It's income redistribution. It's the Buy Local movement online. It's technology working for the little guy. It's the dream of the internet, a uniting, egalitarian space, fulfilled. It's practical, effective social activism: You want to make the world a better place? Organize your neighborhood. It's an economic dynamo, investing all profits in the community.

And it's not just advertising revenues. We can make our own, non-extractive, local versions of Uber, Amazon, etc.: You want to buy those shoes online, I know. But I bet you'd be willing to pay a little bit more to buy them locally and online. Like an increased water table allows for gardens, orchards and fish ponds, preventing wealth extraction increases the community's economic table, allowing for local businesses to flourish.

Like Public Television gave us a healthier, more uplifting television experience, Lokkal provides an edifying, non-commercial, non-toxic, non-addictive experience online. A huge percentage of the population, especially the young, spend a huge percentage of their day scrolling down the newsfeeds and walls of social media. Most don't really care what they do online. They just want to be online. Lokkal gives them healthy, community-based content to scroll through.

In a lot of ways Lokkal is like permaculture. It is the solution to many pressing social problems on a local, grassroots level. It is not the government coming in to "make things better". It is "el pueblo unido", the people or town (it translates both ways) united.

In a lot of ways Lokkal is like Craigslist. Craigslist is the archetype of local internet. Lokkal is local internet for the new millennia. I bet Craig would understand right away. But the only way I get to present the idea to Craig is to explain it first to Ben. I'll let you know how that goes.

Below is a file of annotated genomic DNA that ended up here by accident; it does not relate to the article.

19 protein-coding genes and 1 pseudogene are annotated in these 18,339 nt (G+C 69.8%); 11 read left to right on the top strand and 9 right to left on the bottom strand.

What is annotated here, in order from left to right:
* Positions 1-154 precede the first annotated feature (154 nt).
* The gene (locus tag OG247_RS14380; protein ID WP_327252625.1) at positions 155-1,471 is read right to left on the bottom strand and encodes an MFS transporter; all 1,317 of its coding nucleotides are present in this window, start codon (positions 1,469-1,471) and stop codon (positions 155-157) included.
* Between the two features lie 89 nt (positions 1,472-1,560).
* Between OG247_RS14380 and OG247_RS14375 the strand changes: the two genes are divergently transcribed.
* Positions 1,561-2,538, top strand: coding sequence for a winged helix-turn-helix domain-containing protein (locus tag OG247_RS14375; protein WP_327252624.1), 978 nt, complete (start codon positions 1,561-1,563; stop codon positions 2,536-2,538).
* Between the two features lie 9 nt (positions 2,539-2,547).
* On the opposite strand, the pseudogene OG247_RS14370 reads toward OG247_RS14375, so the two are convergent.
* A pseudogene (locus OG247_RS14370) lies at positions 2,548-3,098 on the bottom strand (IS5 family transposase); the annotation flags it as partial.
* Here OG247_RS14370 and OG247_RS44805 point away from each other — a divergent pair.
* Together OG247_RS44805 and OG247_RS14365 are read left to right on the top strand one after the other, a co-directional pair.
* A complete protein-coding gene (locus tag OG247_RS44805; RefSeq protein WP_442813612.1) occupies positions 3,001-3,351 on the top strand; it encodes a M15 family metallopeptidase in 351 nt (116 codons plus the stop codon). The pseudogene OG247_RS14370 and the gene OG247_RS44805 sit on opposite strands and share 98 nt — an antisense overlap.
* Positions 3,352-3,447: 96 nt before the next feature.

During Covid Ben shared his garden, helping to maintain 60 families in the nearby community. He is also spear-heading a community permaculture project, renovating that village's long silted up reservoir. Ben's efforts have benefited those who come in contact with him. My goal is to amplify Ben's efforts, to put more people in contact with him.

Ben is already reaching more people. His Village Water Harvesting and Reforestation project will affect 20 more villages in our region, restoring other silted-in reservoirs, planting 50,000 donated trees, composting and mulching them with 10,000 meters of hyacinths currently choking the Presa Allende.

He needs money to do all that. Lokkal's goal is to provide a powerful stream of funding for Ben's projects and other community-building efforts locally, and, as Lokkal replicates, in other localities here in Mexico and around the world.

The thing is, that with his hands in the soil, like many our age, Ben is, more or less, technologically illiterate. Often, I wish I were, too. I've learned a lot more about the digital world than I ever wanted to know. But people, today, are online. And if you want to get their attention, that's where you need to be.

My challenge is to explain Lokkal's revolutionary, world-saving technology. How am I doing so far?


Dr. David presents Lokkal, the social network, the prettiest, most-efficient way to see San Miguel online. Our Wall shows it all. Join and add your point of view.